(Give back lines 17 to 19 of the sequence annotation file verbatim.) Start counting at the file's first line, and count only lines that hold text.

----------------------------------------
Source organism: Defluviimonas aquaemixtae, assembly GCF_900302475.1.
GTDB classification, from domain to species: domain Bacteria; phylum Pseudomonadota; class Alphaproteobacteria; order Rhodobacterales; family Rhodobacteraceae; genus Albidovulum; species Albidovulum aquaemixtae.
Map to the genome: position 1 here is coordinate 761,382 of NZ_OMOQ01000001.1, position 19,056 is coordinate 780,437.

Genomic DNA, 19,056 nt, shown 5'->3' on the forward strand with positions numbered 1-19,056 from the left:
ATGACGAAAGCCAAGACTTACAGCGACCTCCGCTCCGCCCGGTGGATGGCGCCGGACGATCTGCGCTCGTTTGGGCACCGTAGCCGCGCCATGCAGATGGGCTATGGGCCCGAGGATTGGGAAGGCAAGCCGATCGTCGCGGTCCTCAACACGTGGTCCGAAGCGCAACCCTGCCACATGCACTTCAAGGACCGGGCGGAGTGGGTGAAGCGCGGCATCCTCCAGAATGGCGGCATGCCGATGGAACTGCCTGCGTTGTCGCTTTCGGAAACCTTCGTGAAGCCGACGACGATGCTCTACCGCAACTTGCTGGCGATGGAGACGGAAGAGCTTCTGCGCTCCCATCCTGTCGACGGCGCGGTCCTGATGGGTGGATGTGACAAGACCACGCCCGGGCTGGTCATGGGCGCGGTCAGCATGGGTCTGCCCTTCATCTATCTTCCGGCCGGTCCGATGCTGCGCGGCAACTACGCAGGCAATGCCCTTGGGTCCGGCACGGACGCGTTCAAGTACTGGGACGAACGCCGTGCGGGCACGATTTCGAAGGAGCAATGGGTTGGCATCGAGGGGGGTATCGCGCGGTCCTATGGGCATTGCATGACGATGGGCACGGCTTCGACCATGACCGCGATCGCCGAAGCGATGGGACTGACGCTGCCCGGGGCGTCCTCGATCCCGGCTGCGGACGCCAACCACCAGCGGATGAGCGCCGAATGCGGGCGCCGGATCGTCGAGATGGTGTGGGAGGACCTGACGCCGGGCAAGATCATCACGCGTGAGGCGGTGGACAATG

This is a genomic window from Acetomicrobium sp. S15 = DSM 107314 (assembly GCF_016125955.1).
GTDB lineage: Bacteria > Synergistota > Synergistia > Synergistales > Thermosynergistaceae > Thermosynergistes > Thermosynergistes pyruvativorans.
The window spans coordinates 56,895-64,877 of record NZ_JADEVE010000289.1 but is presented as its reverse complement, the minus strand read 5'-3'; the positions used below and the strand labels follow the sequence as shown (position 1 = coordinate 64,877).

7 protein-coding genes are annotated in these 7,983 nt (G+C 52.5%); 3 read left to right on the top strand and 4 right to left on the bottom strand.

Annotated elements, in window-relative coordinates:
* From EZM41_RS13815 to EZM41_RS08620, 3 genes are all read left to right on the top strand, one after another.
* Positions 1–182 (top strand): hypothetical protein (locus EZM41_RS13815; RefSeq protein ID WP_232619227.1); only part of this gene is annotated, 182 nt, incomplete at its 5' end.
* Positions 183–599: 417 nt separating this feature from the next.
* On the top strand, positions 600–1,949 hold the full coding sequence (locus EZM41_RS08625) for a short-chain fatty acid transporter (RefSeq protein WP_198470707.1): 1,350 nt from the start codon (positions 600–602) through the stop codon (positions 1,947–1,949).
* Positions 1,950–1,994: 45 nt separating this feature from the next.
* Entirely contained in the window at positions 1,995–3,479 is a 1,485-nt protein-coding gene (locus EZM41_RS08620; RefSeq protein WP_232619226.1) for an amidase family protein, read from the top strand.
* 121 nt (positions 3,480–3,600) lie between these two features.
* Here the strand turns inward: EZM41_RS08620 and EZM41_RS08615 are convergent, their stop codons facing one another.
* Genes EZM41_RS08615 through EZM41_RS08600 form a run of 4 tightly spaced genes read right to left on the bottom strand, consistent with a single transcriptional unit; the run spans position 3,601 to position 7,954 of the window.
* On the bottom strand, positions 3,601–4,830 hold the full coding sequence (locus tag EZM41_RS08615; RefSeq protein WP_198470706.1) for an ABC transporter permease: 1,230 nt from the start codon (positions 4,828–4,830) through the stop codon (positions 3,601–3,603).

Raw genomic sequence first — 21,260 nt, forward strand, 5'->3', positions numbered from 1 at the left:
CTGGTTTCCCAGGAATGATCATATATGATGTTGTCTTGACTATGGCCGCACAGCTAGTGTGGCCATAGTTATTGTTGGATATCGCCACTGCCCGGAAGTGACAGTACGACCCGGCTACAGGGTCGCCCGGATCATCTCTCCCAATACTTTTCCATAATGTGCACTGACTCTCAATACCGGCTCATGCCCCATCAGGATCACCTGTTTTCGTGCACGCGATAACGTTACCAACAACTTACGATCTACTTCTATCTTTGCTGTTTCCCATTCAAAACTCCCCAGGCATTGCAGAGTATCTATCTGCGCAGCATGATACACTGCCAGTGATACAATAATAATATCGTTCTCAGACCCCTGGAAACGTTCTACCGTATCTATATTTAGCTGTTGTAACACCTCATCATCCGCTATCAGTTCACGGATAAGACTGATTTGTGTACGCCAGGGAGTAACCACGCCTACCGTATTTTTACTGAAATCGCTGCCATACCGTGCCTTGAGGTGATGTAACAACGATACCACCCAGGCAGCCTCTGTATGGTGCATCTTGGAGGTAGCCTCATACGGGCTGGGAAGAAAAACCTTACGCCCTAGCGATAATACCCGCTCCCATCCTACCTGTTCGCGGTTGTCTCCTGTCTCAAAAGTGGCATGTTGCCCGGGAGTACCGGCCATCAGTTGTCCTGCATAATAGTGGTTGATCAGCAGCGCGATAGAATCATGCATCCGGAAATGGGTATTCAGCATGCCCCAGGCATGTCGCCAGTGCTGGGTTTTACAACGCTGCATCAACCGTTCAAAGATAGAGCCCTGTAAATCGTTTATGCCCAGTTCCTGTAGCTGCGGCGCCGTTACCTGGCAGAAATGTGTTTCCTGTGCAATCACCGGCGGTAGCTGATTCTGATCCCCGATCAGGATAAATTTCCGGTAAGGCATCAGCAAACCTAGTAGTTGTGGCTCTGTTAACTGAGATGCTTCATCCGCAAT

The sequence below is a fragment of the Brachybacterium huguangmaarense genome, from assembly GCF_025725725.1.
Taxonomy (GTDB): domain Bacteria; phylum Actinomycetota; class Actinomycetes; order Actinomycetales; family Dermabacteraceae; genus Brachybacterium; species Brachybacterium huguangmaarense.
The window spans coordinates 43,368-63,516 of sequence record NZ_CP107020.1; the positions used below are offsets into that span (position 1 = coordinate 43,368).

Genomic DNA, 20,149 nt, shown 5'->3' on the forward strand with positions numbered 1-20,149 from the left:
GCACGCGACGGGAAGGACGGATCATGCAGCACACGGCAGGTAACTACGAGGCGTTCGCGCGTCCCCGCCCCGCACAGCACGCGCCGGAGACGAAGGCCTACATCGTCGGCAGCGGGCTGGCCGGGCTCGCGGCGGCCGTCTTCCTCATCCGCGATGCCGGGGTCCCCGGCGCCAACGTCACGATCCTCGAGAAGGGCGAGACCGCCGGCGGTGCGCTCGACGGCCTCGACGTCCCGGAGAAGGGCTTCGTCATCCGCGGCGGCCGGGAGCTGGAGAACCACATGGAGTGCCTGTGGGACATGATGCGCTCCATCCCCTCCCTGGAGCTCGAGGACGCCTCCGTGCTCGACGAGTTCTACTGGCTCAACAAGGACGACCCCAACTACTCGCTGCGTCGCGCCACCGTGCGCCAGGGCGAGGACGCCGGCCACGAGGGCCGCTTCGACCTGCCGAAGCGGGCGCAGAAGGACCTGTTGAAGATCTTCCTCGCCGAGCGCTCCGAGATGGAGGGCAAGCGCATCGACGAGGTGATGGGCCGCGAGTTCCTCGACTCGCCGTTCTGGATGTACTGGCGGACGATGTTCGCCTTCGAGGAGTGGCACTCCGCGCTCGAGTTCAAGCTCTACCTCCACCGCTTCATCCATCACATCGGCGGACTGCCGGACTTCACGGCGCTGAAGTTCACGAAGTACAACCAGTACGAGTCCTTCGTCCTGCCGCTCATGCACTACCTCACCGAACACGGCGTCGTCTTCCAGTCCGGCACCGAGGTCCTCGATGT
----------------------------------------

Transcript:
* 121 nt (positions 3,480–3,600) lie between these two features.
* Here the strand turns inward: EZM41_RS08620 and EZM41_RS08615 are convergent, their stop codons facing one another.
* Genes EZM41_RS08615 through EZM41_RS08600 form a run of 4 tightly spaced genes read right to left on the bottom strand, consistent with a single transcriptional unit; the run spans position 3,601 to position 7,954 of the window.